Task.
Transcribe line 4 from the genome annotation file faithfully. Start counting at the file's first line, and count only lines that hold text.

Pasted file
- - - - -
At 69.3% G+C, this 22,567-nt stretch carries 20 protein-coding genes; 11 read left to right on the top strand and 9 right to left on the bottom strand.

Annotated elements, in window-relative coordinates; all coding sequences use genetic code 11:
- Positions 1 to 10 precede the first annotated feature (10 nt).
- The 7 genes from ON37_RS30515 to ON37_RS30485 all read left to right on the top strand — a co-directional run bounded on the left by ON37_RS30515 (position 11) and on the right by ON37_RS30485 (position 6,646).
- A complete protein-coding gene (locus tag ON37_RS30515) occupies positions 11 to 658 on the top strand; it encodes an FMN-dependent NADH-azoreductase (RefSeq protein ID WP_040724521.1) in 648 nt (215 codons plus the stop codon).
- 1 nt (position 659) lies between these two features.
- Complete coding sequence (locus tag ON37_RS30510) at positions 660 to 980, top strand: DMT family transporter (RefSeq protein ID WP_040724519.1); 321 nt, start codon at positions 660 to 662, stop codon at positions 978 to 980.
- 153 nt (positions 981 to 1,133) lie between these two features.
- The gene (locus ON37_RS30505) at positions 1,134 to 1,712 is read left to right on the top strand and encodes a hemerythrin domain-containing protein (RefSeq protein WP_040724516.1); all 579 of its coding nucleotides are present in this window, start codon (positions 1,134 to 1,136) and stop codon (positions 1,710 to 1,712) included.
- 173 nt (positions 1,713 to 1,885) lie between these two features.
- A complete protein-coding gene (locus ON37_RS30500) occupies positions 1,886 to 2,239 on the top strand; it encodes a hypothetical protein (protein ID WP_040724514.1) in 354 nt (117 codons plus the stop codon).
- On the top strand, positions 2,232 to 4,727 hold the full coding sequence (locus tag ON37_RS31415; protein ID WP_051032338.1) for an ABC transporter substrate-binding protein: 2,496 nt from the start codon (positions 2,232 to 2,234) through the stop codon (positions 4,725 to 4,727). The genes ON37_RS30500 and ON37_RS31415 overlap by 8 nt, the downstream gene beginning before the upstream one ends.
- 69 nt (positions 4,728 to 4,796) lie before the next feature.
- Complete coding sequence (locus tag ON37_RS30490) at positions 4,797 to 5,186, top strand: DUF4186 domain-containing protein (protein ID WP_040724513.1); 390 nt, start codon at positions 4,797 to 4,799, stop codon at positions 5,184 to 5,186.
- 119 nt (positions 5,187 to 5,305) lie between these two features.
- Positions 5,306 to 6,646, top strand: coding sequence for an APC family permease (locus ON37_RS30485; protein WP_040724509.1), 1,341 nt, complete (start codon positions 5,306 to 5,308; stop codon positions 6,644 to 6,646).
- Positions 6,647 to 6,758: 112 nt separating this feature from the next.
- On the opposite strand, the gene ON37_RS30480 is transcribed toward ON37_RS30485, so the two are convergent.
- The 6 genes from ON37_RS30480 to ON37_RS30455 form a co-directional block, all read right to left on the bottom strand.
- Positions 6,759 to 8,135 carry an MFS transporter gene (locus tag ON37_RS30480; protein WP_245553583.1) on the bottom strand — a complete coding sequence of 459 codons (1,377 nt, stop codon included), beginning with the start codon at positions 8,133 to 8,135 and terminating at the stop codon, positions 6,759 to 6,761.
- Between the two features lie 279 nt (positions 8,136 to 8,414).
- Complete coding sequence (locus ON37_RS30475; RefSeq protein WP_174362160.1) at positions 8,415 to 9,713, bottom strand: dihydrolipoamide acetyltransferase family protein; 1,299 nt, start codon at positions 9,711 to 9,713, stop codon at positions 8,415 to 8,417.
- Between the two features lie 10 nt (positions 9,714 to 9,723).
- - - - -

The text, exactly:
- The 7 genes from ON37_RS30515 to ON37_RS30485 all read left to right on the top strand — a co-directional run bounded on the left by ON37_RS30515 (position 11) and on the right by ON37_RS30485 (position 6,646).